ISLAMABAD (Reuters) - Neighbors say when three men kicked down the doors and burgled the home of a North Korean diplomat in Islamabad last month, it took them more than three hours to lug out their booty: thousands of bottles of Scotch whisky, beer and French wine.
The robbers came prepared. Police and witnesses said they brought three cars and a small truck to plunder Hyon Ki Yong’s trove of alcoholic drinks, which is worth more than $150,000 on the black market in a country where it is illegal for Muslims to consume alcohol.
The police, who recovered much of the stash soon after the Oct. 3 burglary, say that the three robbers were police officers and have issued arrest warrants for them and for a member of a well-known bootlegging family. They have also arrested Hyon’s housekeeper.
Senior police and customs officials say the discovery of such a large amount of liquor has led them to conclude that some North Korean diplomats are involved in selling alcohol either to make money for themselves or to provide funds for the cash-starved regime in Pyongyang.
The North Korean government is facing increasingly tough United Nations-backed economic sanctions because of its nuclear weapons and missile development programs.
“This North Korean was involved in liquor selling,” said a senior police official in Islamabad who is familiar with the investigation, in reference to Hyon.
The officer said North Korean diplomats in Pakistan had been doing this for years, though he didn’t provide direct evidence of such sales.
Reuters could not independently verify that Hyon had been selling alcohol.
A diplomat from the North Korean embassy declined to comment on Hyon’s case, or the wider allegations about alcohol sales.
“It has been discussed between the embassy and MOFA (Pakistan’s ministry of foreign affairs),” said the diplomat, who put the phone down before identifying himself. He did not respond to subsequent calls.
Reuters was unable to reach Hyon for comment.
The investigating police officer, Ishtiaq Hussain, said that the housekeeper, Boota Masih, had “confessed” to his role in the crime and had provided all the details.
Masih is in custody and he could not be reached for comment. Reuters couldn’t determine if he has a lawyer.
One of the officers being sought by police, Malik Asif, told Reuters when contacted by phone that he denies being involved in the burglary. He said he is currently in hiding.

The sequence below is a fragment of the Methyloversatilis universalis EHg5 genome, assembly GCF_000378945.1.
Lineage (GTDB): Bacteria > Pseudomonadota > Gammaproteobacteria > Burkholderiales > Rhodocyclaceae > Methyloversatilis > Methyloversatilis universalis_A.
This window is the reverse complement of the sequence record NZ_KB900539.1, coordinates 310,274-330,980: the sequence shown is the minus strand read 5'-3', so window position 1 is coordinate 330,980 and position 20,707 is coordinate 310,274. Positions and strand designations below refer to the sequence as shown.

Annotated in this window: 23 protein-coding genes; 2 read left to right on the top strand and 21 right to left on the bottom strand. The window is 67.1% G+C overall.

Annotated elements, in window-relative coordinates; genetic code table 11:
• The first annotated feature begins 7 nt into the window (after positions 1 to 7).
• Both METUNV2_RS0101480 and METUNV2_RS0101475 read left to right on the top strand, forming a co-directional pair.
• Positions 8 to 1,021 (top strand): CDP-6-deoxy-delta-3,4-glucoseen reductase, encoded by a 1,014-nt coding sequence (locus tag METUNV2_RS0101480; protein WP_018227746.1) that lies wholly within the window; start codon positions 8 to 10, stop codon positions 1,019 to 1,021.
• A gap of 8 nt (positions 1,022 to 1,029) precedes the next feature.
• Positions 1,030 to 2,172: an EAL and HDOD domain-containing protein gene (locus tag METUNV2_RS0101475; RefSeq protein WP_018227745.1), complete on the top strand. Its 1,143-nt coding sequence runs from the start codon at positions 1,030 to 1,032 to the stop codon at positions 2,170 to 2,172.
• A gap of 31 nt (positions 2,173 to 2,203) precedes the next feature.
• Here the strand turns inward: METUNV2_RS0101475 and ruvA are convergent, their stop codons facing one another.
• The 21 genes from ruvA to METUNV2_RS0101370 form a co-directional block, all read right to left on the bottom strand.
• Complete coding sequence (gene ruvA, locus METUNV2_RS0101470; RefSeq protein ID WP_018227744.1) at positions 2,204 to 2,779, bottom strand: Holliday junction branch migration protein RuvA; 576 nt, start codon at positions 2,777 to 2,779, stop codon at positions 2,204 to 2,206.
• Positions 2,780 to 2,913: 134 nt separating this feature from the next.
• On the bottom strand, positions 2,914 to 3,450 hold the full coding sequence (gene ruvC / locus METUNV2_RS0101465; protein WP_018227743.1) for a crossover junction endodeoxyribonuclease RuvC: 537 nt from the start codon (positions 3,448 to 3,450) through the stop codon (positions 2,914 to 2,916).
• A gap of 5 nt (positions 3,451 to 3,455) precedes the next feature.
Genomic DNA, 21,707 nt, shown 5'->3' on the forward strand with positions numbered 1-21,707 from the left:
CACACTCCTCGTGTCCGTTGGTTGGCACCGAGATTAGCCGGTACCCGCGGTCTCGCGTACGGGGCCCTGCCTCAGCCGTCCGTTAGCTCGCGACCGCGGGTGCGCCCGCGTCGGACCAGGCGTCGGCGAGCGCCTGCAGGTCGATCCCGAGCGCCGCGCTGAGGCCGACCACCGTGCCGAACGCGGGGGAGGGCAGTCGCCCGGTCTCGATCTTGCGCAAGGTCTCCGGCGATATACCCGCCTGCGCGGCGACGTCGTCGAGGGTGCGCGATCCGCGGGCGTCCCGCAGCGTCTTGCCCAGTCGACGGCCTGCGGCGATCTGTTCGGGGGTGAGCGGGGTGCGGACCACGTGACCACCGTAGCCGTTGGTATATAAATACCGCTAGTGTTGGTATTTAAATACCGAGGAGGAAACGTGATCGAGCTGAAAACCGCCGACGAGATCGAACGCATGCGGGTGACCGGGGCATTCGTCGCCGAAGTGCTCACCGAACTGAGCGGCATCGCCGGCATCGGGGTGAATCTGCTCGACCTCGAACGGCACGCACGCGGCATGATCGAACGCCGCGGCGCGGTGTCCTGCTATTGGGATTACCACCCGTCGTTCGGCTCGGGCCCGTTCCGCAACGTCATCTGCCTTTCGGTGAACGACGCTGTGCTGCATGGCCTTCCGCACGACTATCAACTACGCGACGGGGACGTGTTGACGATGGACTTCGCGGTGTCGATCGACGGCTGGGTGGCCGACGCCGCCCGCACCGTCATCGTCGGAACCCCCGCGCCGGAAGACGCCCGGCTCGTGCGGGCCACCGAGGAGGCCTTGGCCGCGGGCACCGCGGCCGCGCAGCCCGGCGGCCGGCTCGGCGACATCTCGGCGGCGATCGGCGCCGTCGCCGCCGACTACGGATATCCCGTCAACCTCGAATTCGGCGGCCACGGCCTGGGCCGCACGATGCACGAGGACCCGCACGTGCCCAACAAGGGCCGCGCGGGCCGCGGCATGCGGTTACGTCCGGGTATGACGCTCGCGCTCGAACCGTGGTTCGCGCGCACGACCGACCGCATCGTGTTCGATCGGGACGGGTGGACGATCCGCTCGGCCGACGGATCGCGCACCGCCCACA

He said he had no doubt that North Koreans were involved in the alcohol smuggling business.
“They have been doing this business for a long time,” he added.
Some foreign diplomats in Islamabad have long-held suspicions that North Korean diplomats in Pakistan are involved in bootlegging.
They say they believe Pakistan has turned a blind eye to bootlegging by North Koreans, perhaps out of courtesy to the historic ties between the two countries. Abdul Qadeer Khan, the Pakistani scientist lionized as the father of Pakistan’s atomic bomb, in 2004 said he had sold nuclear secrets to North Korea.
Pakistan denies being lax in policing such behavior by North Korean diplomats. “No such activity has ever been, or shall ever be tolerated,” foreign ministry spokesman Mohammad Faisal told Reuters.
When asked about this particular case, Faisal said: “Pakistan is actively investigating the case and any indiscretion, if proven, will be punished as per national and international laws.”
Pakistan has also always denied helping North Korea with its nuclear program.
This summer, the U.S. embassy in Islamabad along with South Korean and Japanese counterparts lodged a complaint with Pakistan’s Ministry of Foreign Affairs about the size of the North Korean mission in Pakistan, because they wanted to reduce its ability to raise funds for Pyongyang by reselling imported alcohol, according to diplomatic sources in Islamabad and Seoul.
The Japanese and South Koreans had been making such requests for more than a year, according to a source in Seoul. A Japanese foreign ministry source has denied knowledge of the demarche.